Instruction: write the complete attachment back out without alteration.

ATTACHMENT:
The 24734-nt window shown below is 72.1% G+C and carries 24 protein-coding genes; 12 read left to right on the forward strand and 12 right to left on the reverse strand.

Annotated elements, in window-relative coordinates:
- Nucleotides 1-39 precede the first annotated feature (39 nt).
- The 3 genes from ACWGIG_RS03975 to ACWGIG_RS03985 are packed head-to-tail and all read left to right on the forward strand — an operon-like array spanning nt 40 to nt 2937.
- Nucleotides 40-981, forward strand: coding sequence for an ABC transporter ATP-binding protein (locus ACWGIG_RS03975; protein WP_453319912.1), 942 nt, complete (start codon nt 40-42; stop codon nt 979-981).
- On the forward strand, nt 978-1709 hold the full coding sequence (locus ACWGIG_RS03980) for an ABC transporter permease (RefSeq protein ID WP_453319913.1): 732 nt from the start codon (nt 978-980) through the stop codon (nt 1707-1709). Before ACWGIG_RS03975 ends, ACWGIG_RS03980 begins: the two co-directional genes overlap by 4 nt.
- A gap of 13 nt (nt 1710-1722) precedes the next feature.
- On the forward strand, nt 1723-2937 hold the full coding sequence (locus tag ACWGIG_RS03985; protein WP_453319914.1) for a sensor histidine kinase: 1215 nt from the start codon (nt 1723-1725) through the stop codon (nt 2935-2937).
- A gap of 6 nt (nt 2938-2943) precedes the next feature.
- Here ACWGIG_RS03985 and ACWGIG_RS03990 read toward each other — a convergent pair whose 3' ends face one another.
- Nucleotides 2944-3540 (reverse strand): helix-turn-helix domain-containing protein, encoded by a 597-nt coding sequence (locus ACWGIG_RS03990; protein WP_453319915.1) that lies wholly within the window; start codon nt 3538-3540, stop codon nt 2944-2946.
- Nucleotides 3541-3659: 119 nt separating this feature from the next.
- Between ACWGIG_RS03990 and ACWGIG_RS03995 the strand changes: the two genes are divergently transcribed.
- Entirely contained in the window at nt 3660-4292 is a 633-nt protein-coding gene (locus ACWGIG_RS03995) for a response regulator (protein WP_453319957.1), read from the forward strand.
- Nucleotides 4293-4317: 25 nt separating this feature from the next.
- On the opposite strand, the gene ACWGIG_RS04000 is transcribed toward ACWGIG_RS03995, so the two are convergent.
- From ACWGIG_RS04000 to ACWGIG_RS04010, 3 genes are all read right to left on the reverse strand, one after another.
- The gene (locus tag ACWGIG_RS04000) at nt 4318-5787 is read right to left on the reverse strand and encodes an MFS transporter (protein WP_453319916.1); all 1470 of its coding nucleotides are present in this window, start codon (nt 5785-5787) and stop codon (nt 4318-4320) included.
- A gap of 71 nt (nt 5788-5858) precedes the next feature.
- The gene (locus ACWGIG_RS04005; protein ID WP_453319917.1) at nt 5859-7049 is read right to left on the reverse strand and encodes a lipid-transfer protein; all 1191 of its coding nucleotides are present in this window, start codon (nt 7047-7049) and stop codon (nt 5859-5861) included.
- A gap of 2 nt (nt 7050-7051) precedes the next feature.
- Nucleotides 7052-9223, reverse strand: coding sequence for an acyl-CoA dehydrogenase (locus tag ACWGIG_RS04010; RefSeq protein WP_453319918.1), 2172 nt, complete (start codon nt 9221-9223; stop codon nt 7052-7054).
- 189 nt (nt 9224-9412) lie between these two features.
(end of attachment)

The 24734-nt window shown below is 72.1% G+C and carries 24 protein-coding genes; 12 read left to right on the forward strand and 12 right to left on the reverse strand.

Annotated elements, in window-relative coordinates:
- Nucleotides 1-39 precede the first annotated feature (39 nt).
- The 3 genes from ACWGIG_RS03975 to ACWGIG_RS03985 are packed head-to-tail and all read left to right on the forward strand — an operon-like array spanning nt 40 to nt 2937.
- Nucleotides 40-981, forward strand: coding sequence for an ABC transporter ATP-binding protein (locus ACWGIG_RS03975; protein WP_453319912.1), 942 nt, complete (start codon nt 40-42; stop codon nt 979-981).
- On the forward strand, nt 978-1709 hold the full coding sequence (locus ACWGIG_RS03980) for an ABC transporter permease (RefSeq protein ID WP_453319913.1): 732 nt from the start codon (nt 978-980) through the stop codon (nt 1707-1709). Before ACWGIG_RS03975 ends, ACWGIG_RS03980 begins: the two co-directional genes overlap by 4 nt.
- A gap of 13 nt (nt 1710-1722) precedes the next feature.
- On the forward strand, nt 1723-2937 hold the full coding sequence (locus tag ACWGIG_RS03985; protein WP_453319914.1) for a sensor histidine kinase: 1215 nt from the start codon (nt 1723-1725) through the stop codon (nt 2935-2937).
- A gap of 6 nt (nt 2938-2943) precedes the next feature.
- Here ACWGIG_RS03985 and ACWGIG_RS03990 read toward each other — a convergent pair whose 3' ends face one another.
- Nucleotides 2944-3540 (reverse strand): helix-turn-helix domain-containing protein, encoded by a 597-nt coding sequence (locus ACWGIG_RS03990; protein WP_453319915.1) that lies wholly within the window; start codon nt 3538-3540, stop codon nt 2944-2946.
- Nucleotides 3541-3659: 119 nt separating this feature from the next.
- Between ACWGIG_RS03990 and ACWGIG_RS03995 the strand changes: the two genes are divergently transcribed.
- Entirely contained in the window at nt 3660-4292 is a 633-nt protein-coding gene (locus ACWGIG_RS03995) for a response regulator (protein WP_453319957.1), read from the forward strand.
- Nucleotides 4293-4317: 25 nt separating this feature from the next.
- On the opposite strand, the gene ACWGIG_RS04000 is transcribed toward ACWGIG_RS03995, so the two are convergent.
- From ACWGIG_RS04000 to ACWGIG_RS04010, 3 genes are all read right to left on the reverse strand, one after another.
- The gene (locus tag ACWGIG_RS04000) at nt 4318-5787 is read right to left on the reverse strand and encodes an MFS transporter (protein WP_453319916.1); all 1470 of its coding nucleotides are present in this window, start codon (nt 5785-5787) and stop codon (nt 4318-4320) included.
- A gap of 71 nt (nt 5788-5858) precedes the next feature.
- The gene (locus ACWGIG_RS04005; protein ID WP_453319917.1) at nt 5859-7049 is read right to left on the reverse strand and encodes a lipid-transfer protein; all 1191 of its coding nucleotides are present in this window, start codon (nt 7047-7049) and stop codon (nt 5859-5861) included.
- A gap of 2 nt (nt 7050-7051) precedes the next feature.
- Nucleotides 7052-9223, reverse strand: coding sequence for an acyl-CoA dehydrogenase (locus tag ACWGIG_RS04010; RefSeq protein WP_453319918.1), 2172 nt, complete (start codon nt 9221-9223; stop codon nt 7052-7054).
- 189 nt (nt 9224-9412) lie between these two features.